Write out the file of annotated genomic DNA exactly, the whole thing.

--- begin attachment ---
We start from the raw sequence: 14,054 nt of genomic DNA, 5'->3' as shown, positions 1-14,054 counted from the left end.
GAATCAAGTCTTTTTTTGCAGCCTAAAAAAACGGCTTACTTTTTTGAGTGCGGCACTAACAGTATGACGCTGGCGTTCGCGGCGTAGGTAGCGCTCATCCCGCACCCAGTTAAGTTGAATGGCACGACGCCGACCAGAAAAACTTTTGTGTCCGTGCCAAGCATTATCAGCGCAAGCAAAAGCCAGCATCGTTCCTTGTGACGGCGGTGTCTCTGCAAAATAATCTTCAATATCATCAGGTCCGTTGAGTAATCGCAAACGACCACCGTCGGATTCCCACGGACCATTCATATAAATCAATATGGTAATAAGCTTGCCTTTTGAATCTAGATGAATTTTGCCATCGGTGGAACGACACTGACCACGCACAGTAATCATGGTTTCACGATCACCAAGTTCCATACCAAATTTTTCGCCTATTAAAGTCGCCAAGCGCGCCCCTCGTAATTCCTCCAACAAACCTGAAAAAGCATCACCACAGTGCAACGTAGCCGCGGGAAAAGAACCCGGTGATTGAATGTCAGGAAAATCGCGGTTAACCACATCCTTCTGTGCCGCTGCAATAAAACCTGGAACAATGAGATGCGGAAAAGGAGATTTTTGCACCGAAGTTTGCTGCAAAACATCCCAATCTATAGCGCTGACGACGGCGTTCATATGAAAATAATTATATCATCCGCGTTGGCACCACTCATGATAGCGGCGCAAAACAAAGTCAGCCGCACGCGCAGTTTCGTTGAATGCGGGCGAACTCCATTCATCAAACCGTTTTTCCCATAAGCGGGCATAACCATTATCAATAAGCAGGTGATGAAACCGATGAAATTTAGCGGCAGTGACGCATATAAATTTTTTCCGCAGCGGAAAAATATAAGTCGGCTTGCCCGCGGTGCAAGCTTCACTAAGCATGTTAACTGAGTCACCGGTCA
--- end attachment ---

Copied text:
We start from the raw sequence: 14,054 nt of genomic DNA, 5'->3' as shown, positions 1-14,054 counted from the left end.
GAATCAAGTCTTTTTTTGCAGCCTAAAAAAACGGCTTACTTTTTTGAGTGCGGCACTAACAGTATGACGCTGGCGTTCGCGGCGTAGGTAGCGCTCATCCCGCACCCAGTTAAGTTGAATGGCACGACGCCGACCAGAAAAACTTTTGTGTCCGTGCCAAGCATTATCAGCGCAAGCAAAAGCCAGCATCGTTCCTTGTGACGGCGGTGTCTCTGCAAAATAATCTTCAATATCATCAGGTCCGTTGAGTAATCGCAAACGACCACCGTCGGATTCCCACGGACCATTCATATAAATCAATATGGTAATAAGCTTGCCTTTTGAATCTAGATGAATTTTGCCATCGGTGGAACGACACTGACCACGCACAGTAATCATGGTTTCACGATCACCAAGTTCCATACCAAATTTTTCGCCTATTAAAGTCGCCAAGCGCGCCCCTCGTAATTCCTCCAACAAACCTGAAAAAGCATCACCACAGTGCAACGTAGCCGCGGGAAAAGAACCCGGTGATTGAATGTCAGGAAAATCGCGGTTAACCACATCCTTCTGTGCCGCTGCAATAAAACCTGGAACAATGAGATGCGGAAAAGGAGATTTTTGCACCGAAGTTTGCTGCAAAACATCCCAATCTATAGCGCTGACGACGGCGTTCATATGAAAATAATTATATCATCCGCGTTGGCACCACTCATGATAGCGGCGCAAAACAAAGTCAGCCGCACGCGCAGTTTCGTTGAATGCGGGCGAACTCCATTCATCAAACCGTTTTTCCCATAAGCGGGCATAACCATTATCAATAAGCAGGTGATGAAACCGATGAAATTTAGCGGCAGTGACGCATATAAATTTTTTCCGCAGCGGAAAAATATAAGTCGGCTTGCCCGCGGTGCAAGCTTCACTAAGCATGTTAACTGAGTCACCGGTCA